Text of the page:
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James D. Norris

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James D. Norris

A photo of James D. Norris.

James Dougan Norris (November 6, 1906 – February 25, 1966) was an American sports businessman, with interests in boxing, ice hockey, and horse racing. He was the son of James E. Norris and half-brother of Bruce Norris and is a member of the Hockey Hall of Fame.

Born in Chicago, Norris was a partner in the brokerage firm Norris and Kenly, and became involved in hockey by working for his father, who bought the Detroit Red Wings in 1932. In 1946, James D Norris was one of a goup that purchased the Chicago Blackhawks along with Bill Tobin and Arthur M. Wirtz. The Blackhawks won the Stanley Cup in 1961, with Norris as chairman. Norris was elected to the Hockey Hall of Fame in 1962.

Norris's father passed along several of the family's businesses to him in the late 1940s, including a significant ownership position in Madison Square Garden. Norris was president of the International Boxing Club of New York from 1949 to 1958. The IBC dominated boxing in the U.S. in the 1950s, but was dissolved by the courts, which ruled it to be a monopoly.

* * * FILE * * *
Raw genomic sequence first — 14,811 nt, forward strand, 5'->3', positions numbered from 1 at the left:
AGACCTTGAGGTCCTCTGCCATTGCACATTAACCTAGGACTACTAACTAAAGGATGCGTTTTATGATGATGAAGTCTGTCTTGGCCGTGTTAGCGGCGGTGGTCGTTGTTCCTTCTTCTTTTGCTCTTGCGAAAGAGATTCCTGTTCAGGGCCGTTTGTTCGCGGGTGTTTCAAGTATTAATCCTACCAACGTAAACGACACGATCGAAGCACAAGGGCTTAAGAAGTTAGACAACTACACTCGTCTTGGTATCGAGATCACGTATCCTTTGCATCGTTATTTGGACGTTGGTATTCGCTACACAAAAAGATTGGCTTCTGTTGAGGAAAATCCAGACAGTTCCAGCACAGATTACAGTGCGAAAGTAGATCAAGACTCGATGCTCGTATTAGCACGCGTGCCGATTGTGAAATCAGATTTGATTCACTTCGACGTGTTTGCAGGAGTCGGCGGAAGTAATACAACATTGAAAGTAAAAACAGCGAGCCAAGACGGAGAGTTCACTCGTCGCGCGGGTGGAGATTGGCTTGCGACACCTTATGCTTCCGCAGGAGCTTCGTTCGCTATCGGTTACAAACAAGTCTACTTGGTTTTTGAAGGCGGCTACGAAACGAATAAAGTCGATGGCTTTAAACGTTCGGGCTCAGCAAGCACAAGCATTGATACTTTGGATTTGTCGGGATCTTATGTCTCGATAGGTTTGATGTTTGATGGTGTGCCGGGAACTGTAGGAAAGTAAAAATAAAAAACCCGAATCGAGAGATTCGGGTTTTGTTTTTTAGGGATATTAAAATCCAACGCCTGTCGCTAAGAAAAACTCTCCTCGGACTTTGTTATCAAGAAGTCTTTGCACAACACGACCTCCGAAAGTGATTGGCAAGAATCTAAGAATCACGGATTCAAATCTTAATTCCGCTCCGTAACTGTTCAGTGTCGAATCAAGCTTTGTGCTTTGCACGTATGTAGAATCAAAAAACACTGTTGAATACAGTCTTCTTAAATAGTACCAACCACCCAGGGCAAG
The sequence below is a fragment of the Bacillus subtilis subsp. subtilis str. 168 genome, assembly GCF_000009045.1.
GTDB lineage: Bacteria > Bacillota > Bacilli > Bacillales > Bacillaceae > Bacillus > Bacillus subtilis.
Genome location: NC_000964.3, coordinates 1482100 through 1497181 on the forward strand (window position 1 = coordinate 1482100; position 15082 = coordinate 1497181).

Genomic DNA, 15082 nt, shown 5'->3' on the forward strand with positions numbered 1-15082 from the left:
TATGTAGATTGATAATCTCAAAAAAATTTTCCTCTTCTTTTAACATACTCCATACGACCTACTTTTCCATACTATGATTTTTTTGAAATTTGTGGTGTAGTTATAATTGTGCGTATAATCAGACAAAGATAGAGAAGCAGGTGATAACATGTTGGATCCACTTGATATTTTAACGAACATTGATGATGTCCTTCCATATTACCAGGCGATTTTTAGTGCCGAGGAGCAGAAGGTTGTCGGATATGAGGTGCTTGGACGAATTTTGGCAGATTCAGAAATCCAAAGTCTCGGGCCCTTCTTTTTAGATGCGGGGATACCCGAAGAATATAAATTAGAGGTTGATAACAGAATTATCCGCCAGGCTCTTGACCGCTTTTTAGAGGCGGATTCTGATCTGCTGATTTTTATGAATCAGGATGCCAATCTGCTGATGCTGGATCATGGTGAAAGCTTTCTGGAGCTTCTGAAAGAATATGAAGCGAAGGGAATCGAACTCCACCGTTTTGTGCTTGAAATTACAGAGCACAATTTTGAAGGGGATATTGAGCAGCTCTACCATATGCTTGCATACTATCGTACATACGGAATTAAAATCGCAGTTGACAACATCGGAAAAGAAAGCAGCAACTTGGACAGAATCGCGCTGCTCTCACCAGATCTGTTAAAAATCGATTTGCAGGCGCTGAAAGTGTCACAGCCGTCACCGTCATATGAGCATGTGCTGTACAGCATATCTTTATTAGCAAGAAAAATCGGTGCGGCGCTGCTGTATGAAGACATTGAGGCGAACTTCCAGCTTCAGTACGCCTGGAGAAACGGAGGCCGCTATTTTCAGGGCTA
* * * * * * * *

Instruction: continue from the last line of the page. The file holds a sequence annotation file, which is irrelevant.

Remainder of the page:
Like his father, Norris suffered from heart problems and had two heart attacks. He died in Chicago in 1966 at age 59, with a reported net worth of $250 million. Shortly before his death, Norris had arranged for an NHL franchise to be awarded to St. Louis, Missouri, even though no one from St. Louis applied for a franchise. Norris owned the St. Louis Arena.


Awards & achievementsEdit

1936, 1937, 1943, 1950, 1952 Stanley Cup (Detroit)

1961 Stanley Cup (Chicago)


This page uses content from Wikipedia. The original article was at James D. Norris. The list of authors can be seen in the page history. As with Ice Hockey Wiki, the text of Wikipedia is available under the Creative Commons Attribution-Share Alike License 3.0 (Unported) (CC-BY-SA).


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